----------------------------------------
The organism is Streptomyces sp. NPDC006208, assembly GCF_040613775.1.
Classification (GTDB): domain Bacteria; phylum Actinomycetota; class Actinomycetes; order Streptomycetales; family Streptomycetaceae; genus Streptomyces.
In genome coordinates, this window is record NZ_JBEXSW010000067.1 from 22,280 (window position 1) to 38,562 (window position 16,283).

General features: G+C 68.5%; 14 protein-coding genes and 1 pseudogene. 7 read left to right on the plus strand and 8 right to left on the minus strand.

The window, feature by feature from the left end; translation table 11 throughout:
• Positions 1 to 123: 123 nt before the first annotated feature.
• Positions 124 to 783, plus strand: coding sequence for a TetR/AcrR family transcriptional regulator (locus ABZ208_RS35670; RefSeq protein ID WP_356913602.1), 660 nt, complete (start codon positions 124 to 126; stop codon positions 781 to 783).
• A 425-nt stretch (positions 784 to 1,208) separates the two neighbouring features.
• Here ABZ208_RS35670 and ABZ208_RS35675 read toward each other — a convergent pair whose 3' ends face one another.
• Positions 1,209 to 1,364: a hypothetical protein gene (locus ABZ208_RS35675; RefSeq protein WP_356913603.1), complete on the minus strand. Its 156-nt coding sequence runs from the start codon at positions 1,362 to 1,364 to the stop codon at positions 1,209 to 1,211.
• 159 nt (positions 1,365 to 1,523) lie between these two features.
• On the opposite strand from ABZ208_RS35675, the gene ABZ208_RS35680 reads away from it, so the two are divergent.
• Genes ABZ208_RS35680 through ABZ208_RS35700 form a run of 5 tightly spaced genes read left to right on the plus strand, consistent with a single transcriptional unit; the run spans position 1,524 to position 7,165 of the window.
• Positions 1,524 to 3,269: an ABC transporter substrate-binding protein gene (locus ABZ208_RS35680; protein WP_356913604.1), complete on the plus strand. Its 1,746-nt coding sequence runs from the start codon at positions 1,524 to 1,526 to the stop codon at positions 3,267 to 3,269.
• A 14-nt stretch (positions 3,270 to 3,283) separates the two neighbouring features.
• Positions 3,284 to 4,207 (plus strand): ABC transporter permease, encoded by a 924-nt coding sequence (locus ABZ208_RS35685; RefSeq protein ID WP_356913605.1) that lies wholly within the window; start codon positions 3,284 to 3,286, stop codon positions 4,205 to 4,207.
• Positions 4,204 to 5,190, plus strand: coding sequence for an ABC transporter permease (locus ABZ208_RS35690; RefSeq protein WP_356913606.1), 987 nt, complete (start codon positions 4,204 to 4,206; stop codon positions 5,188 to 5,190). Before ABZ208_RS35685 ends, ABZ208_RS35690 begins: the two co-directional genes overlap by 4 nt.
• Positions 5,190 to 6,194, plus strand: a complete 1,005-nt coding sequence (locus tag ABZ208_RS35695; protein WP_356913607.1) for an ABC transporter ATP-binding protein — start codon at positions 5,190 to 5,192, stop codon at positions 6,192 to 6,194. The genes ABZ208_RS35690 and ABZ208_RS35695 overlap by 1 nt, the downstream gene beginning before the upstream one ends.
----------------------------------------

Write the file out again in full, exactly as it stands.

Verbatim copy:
The organism is Streptomyces sp. NPDC006208, assembly GCF_040613775.1.
Classification (GTDB): domain Bacteria; phylum Actinomycetota; class Actinomycetes; order Streptomycetales; family Streptomycetaceae; genus Streptomyces.
In genome coordinates, this window is record NZ_JBEXSW010000067.1 from 22,280 (window position 1) to 38,562 (window position 16,283).

General features: G+C 68.5%; 14 protein-coding genes and 1 pseudogene. 7 read left to right on the plus strand and 8 right to left on the minus strand.

The window, feature by feature from the left end; translation table 11 throughout:
• Positions 1 to 123: 123 nt before the first annotated feature.
• Positions 124 to 783, plus strand: coding sequence for a TetR/AcrR family transcriptional regulator (locus ABZ208_RS35670; RefSeq protein ID WP_356913602.1), 660 nt, complete (start codon positions 124 to 126; stop codon positions 781 to 783).
• A 425-nt stretch (positions 784 to 1,208) separates the two neighbouring features.
• Here ABZ208_RS35670 and ABZ208_RS35675 read toward each other — a convergent pair whose 3' ends face one another.
• Positions 1,209 to 1,364: a hypothetical protein gene (locus ABZ208_RS35675; RefSeq protein WP_356913603.1), complete on the minus strand. Its 156-nt coding sequence runs from the start codon at positions 1,362 to 1,364 to the stop codon at positions 1,209 to 1,211.
• 159 nt (positions 1,365 to 1,523) lie between these two features.
• On the opposite strand from ABZ208_RS35675, the gene ABZ208_RS35680 reads away from it, so the two are divergent.
• Genes ABZ208_RS35680 through ABZ208_RS35700 form a run of 5 tightly spaced genes read left to right on the plus strand, consistent with a single transcriptional unit; the run spans position 1,524 to position 7,165 of the window.
• Positions 1,524 to 3,269: an ABC transporter substrate-binding protein gene (locus ABZ208_RS35680; protein WP_356913604.1), complete on the plus strand. Its 1,746-nt coding sequence runs from the start codon at positions 1,524 to 1,526 to the stop codon at positions 3,267 to 3,269.
• A 14-nt stretch (positions 3,270 to 3,283) separates the two neighbouring features.
• Positions 3,284 to 4,207 (plus strand): ABC transporter permease, encoded by a 924-nt coding sequence (locus ABZ208_RS35685; RefSeq protein ID WP_356913605.1) that lies wholly within the window; start codon positions 3,284 to 3,286, stop codon positions 4,205 to 4,207.
• Positions 4,204 to 5,190, plus strand: coding sequence for an ABC transporter permease (locus ABZ208_RS35690; RefSeq protein WP_356913606.1), 987 nt, complete (start codon positions 4,204 to 4,206; stop codon positions 5,188 to 5,190). Before ABZ208_RS35685 ends, ABZ208_RS35690 begins: the two co-directional genes overlap by 4 nt.
• Positions 5,190 to 6,194, plus strand: a complete 1,005-nt coding sequence (locus tag ABZ208_RS35695; protein WP_356913607.1) for an ABC transporter ATP-binding protein — start codon at positions 5,190 to 5,192, stop codon at positions 6,192 to 6,194. The genes ABZ208_RS35690 and ABZ208_RS35695 overlap by 1 nt, the downstream gene beginning before the upstream one ends.